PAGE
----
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Environment

Alabama state waters closed for shrimping from May 1 to June 1

Wednesday, the Alabama Department of Conservation and Natural Resources’ Marine Resources Division announces that as of 6 a.m., Friday, May 1, 2020, all inside waters will close for commercial and recreational shrimp harvesting.

All inside waters, that are not permanently closed by law or regulation, will reopen to shrimp harvest at 6 a.m., on Monday, June 1, 2020.

Inside waters are defined in Rule 220-3-.04 as all waters north of a line extending from the Florida-Alabama line westward along the shore to Alabama Point; from there along the Baldwin County beaches of the Gulf of Mexico to the intersection with the Territorial Sea Line on Fort Morgan Peninsula, known as Mobile Point (30°-13.46’N, 088°-01.72’W); from there following the Territorial Sea Line across the mouth of Mobile Bay to Dauphin Island (30°-14.77’N, 088°-04.48’W); from there along the Dauphin Island beaches of the Gulf of Mexico to the intersection with the Territorial Sea Line on the west point of Dauphin Island (30°-13.72’N, 088°-19.81’W); from there following the Territorial Sea Line southwest to the intersection with the Alabama-Mississippi state line (30°-12.82’N, 088°-23.54’W).

Licensed live bait dealers are reminded that the taking of live bait north of a line beginning at the northern shore of East Fowl River running along the northern edge of the Fowl River Channel to marker number two in the Fowl River Channel then southeasterly to Middle Bay Light and then northeasterly to Great Point Clear is prohibited during this closure except by permit holders in the Special Permit Area in the Mobile Ship Channel. Recreational shrimp vessels possessing a Special Live Bait Permit may only take one gallon of shrimp per boat per day.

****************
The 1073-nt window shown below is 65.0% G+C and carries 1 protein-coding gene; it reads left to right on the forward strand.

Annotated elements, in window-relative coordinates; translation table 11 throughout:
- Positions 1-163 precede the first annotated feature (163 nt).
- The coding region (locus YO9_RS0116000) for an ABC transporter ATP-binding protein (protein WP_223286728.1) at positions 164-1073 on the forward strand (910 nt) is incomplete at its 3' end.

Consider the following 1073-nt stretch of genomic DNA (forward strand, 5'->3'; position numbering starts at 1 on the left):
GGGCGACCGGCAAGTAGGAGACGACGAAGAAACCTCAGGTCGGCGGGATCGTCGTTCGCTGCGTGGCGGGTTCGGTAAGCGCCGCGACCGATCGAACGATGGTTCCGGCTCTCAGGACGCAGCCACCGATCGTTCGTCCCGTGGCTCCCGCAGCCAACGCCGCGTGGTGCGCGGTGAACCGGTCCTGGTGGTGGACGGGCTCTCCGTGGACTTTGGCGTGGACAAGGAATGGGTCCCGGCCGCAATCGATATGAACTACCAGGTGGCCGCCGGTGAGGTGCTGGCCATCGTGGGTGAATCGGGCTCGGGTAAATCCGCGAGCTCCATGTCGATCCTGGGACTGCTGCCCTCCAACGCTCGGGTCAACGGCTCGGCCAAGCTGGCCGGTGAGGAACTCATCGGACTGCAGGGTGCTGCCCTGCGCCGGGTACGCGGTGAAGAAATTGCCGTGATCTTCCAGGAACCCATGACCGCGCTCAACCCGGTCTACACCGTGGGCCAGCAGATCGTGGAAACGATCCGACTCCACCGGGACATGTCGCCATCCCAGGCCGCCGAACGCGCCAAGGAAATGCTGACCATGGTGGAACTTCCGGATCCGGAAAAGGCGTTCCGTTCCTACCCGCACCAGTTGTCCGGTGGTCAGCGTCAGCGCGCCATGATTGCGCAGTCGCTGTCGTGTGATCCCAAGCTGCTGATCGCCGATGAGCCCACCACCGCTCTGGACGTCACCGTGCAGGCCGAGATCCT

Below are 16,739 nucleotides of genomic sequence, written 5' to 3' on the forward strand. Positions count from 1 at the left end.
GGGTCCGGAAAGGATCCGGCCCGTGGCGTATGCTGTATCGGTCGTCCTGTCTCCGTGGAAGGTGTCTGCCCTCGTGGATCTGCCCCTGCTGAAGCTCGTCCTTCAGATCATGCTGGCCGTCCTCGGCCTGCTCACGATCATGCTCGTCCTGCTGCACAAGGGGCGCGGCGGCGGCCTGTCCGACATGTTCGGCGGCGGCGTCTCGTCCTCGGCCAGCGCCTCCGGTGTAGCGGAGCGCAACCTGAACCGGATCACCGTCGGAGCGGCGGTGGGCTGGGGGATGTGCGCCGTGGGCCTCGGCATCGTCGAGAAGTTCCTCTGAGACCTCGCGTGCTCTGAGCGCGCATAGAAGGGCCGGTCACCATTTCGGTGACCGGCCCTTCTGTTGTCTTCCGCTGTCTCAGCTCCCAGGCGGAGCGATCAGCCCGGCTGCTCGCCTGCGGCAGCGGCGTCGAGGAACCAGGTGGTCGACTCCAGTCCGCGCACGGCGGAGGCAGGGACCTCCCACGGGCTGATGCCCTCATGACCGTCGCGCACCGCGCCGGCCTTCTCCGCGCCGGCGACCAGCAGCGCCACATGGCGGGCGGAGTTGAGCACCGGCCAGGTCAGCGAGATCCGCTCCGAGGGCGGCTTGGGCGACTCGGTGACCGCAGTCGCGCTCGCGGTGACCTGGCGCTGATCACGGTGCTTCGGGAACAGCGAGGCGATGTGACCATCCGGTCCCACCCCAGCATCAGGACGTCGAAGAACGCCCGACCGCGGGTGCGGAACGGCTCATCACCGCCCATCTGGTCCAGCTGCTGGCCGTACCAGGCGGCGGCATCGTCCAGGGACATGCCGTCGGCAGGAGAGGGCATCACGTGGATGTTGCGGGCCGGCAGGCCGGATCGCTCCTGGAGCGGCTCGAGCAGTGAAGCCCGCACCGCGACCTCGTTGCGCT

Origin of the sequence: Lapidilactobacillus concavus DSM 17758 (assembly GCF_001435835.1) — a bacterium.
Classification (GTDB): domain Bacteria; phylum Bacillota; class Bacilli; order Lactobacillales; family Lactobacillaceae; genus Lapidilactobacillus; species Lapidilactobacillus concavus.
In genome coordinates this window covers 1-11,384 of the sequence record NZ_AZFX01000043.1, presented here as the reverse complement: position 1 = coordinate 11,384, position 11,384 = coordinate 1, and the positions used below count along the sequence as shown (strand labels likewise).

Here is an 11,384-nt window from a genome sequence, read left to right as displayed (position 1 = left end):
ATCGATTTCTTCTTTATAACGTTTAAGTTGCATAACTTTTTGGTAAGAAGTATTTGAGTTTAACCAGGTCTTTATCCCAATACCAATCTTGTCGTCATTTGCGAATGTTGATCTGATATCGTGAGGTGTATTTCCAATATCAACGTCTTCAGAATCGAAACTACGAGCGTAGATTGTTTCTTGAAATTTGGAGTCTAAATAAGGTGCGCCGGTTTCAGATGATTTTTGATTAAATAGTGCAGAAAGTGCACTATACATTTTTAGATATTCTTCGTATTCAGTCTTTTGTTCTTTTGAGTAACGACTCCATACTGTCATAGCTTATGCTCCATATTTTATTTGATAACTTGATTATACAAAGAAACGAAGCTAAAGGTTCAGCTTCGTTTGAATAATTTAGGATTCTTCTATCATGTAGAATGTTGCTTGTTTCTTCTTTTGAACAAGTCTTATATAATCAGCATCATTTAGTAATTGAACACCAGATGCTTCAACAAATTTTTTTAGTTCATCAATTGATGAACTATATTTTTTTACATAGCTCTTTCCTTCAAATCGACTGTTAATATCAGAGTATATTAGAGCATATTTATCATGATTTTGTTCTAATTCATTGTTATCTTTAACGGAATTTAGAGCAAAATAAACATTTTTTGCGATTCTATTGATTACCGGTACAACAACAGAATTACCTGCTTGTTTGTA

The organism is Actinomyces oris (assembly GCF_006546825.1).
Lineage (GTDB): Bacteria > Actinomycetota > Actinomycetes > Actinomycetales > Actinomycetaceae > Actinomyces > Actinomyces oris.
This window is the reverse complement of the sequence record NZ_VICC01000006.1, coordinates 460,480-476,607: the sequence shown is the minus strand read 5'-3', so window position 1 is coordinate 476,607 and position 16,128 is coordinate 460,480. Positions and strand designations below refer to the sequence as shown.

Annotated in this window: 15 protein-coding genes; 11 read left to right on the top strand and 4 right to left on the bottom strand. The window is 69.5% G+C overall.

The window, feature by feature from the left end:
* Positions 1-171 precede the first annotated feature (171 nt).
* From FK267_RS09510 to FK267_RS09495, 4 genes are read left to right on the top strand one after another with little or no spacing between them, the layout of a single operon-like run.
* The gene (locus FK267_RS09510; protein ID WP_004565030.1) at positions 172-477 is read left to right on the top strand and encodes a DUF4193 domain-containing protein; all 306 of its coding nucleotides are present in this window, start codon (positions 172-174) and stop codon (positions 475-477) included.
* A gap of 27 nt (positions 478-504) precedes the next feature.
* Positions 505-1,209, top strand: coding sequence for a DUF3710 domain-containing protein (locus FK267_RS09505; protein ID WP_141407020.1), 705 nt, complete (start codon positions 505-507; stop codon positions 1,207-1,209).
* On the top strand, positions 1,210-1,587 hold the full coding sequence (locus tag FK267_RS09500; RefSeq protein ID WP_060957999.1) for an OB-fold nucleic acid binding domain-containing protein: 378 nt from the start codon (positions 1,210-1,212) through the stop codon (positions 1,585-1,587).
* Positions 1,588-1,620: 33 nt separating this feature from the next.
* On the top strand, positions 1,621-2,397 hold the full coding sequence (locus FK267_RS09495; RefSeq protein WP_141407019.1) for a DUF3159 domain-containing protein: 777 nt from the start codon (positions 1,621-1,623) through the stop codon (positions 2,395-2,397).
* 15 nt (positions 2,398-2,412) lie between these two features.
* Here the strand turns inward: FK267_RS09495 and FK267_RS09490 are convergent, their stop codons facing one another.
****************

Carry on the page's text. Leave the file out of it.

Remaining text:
Special Live Bait Area Permits are only available at the Marine Resources Office on Dauphin Island. For more information, call (251) 861-2882.

Shrimp are an important food species for a number of fish and wildlife species. Alabama waters contain 15 to 22 species of shrimp. Only three of these are eaten. These are: the brown shrimp (Penaeus aztecus), the white shrimp (P. setiferus), and the pink shrimp (P. duorarum). Shrimp, along with crabs, lobsters, and crayfish, are a species of invertebrates known as decapods. There are about 2,000 species of shrimp in the world.

The brown shrimp is by far the most abundant The pink shrimp is the least abundant of the three. Alabamians harvest approximately 20.5 million pounds of shrimp with an estimated dockside value of $45 million.

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The Alabama Department of Conservation and Natural Resources promotes wise stewardship, management and enjoyment of Alabama’s natural resources through four divisions: Marine Resources, State Lands, State Parks, and Wildlife and Freshwater Fisheries.

To learn more about ADCNR, visit www.outdooralabama.com.

Brandon Moseley
Written By

Brandon Moseley is a senior reporter with over nine years at Alabama Political Reporter. During that time he has written 8,297 articles for APR. You can email him at [email protected] or follow him on Facebook. Brandon is a native of Moody, Alabama, a graduate of Auburn University, and a seventh generation Alabamian.

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